New research visualising the contribution of climate stress to rising tensions in the Sahel was launched yesterday by the Igarapé Institute and Earthtime.org in collaboration with the International Committee of the Red Cross (ICRC). It coincided with a session on ‘Ending Violence in the Sahel’ at the World Economic Forum 2019 in Davos, featuring Igarapé Director Robert Muggah and ICRC President Peter Maurer.
Maurer, having just finished an eight-day visit to the region, said: “"Age-old tensions between farming and herding communities are intensifying because of climate change as the availability of usable land goes down and water sources become less reliable.”
"Climate change adds a complicating layer in a region where underdevelopment, endemic poverty, widespread criminality and violence already make life so fragile. This explosive combination means there must be a radical shift in approaches to the Sahel, which strengthen people's ability to better withstand climate shocks." Muggah has also written for the World Economic Forum 2019 on the Sahel's "overlapping conflicts that are spinning out of control".
The new mapped data visualisation website by EarthTime.org show how rising temperatures in the Sahel – 1.5 times faster than the global average – are making droughts and floods more common, grazing and water sources more scarce and food production more uncertain. Together this is exacerbating violence between pastoralists and agriculturalists, with hotspots spreading from Northern to central Mali, and along the borders between Niger, Mali and Burkina Faso.
The data also visualises potential solutions to the crisis, and Maurer has written about the ‘8 things we need to do to tackle humanitarian crises in 2019’. “We see promising examples, at a local level, which show us peace is possible and there's a lot of energy to respond to climate change," he says in a BBC report, ‘The battle on the frontline of climate change in Mali’. "But it's clear to me they won't cope unless there is solid support from the international community which isn't just through a security lens."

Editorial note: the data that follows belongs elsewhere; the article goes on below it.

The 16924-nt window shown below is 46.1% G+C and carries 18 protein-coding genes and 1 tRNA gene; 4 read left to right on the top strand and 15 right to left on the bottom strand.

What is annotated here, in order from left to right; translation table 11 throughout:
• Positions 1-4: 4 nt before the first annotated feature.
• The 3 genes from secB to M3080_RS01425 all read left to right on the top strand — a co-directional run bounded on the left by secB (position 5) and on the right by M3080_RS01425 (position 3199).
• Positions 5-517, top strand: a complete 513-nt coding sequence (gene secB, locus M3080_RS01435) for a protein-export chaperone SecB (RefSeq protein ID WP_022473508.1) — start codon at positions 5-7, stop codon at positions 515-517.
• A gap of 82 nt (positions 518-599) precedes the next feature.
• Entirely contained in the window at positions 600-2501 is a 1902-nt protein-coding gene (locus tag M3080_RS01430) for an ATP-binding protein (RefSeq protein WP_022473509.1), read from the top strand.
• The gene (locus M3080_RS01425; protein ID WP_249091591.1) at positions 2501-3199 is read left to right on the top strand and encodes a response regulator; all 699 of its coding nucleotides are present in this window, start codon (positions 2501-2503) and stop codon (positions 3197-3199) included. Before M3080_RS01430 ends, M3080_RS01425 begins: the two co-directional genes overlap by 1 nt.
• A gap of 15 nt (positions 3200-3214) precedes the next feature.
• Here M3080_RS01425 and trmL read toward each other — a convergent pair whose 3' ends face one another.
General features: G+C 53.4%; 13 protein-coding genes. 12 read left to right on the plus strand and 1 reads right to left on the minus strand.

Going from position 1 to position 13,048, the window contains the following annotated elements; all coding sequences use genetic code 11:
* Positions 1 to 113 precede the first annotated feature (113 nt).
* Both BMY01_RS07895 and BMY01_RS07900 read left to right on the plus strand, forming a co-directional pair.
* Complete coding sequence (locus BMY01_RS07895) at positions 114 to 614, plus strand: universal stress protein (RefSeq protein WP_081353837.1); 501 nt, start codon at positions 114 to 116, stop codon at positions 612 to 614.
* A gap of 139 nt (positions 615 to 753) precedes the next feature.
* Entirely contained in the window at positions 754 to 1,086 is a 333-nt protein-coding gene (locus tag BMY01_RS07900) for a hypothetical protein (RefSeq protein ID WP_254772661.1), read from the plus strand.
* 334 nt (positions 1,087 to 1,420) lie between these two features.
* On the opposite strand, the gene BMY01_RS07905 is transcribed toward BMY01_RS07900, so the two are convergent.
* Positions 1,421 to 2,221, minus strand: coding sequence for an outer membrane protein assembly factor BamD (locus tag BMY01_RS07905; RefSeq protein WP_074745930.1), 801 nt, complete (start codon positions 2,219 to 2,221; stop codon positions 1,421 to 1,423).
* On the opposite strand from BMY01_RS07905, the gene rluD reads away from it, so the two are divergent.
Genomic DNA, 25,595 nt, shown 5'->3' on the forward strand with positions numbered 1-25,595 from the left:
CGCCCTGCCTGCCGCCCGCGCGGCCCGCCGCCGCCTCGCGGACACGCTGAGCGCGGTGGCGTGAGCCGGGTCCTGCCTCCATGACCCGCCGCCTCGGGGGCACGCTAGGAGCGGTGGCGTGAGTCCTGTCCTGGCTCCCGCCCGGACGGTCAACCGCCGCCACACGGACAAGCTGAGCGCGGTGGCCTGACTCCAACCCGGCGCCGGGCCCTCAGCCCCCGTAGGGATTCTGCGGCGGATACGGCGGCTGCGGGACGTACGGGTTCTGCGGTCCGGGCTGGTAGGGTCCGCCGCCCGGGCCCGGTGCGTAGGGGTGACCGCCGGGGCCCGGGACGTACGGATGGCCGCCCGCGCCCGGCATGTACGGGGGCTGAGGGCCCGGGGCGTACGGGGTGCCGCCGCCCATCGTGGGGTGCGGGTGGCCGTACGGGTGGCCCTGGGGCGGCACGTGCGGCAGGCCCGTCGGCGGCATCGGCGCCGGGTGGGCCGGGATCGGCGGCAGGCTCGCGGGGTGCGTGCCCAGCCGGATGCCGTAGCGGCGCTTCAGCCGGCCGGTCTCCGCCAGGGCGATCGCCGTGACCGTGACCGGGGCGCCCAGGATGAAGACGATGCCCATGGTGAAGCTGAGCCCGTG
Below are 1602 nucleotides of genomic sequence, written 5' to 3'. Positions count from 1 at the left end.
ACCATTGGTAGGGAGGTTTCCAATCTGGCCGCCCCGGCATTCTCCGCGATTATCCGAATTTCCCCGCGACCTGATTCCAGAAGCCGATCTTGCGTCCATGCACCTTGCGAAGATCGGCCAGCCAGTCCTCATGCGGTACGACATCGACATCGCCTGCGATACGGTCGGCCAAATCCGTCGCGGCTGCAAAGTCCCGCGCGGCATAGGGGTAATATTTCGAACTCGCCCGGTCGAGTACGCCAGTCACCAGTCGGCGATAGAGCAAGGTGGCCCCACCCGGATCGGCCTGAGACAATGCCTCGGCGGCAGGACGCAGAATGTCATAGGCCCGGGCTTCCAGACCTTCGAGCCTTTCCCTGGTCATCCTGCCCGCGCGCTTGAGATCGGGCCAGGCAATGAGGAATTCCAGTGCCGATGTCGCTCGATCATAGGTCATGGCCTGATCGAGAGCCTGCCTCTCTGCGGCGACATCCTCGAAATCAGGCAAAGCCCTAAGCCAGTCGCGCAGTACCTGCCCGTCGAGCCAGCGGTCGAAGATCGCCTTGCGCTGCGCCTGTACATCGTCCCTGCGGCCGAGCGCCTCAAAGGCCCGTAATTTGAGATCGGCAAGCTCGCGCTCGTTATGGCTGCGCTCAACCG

Mali is one of three spotlight regions of the Planetary Security Conference (PSC) on 19th and 20th February 2019 (alongside Lake Chad and Iraq), building on the commitment to “climate and conflict sensitive development in Mali” that was part of The Hague Declaration on Planetary Security.
Recent policy briefs on the issue by the Planetary Security Initiative have examined:
- What the EU can do to mitigate climate-related security risks in Iraq and Mali
- Policy initiatives to strengthen customary justice in Central Mali
- Inequality and conflict-sensitivity in Mali’s climate change adaptation
- The ripple-effects of local resource conflicts in Mali
The PSC 2019 workshop ‘Joint Solutions for Water and Security Risks in Mali’ will focus on climate impacts on the Inner Niger Delta and their complex interaction with inter-communal conflicts. Local leaders and a scenario modelling exercise will aid the development of ideas to address water and security risks, which are then to be fed into a high-level stakeholder dialogue.
Additionally a workshop entitled "From local conflicts to regional solutions" will explore prospects for development and stability in the Mopti region of Mali. The Conflict Research Unit of the Clingendael Institute together with Mastercircle, GIZ Mali and Wetlands International Sahel, and with the support of the Planetary Security Initiative and the Netherlands Embassy in Bamako, will present the results of a consultation of local populations and an action plan developed by local stakeholders in recent months.
Image: Maliger Wide (courtesy ICRC)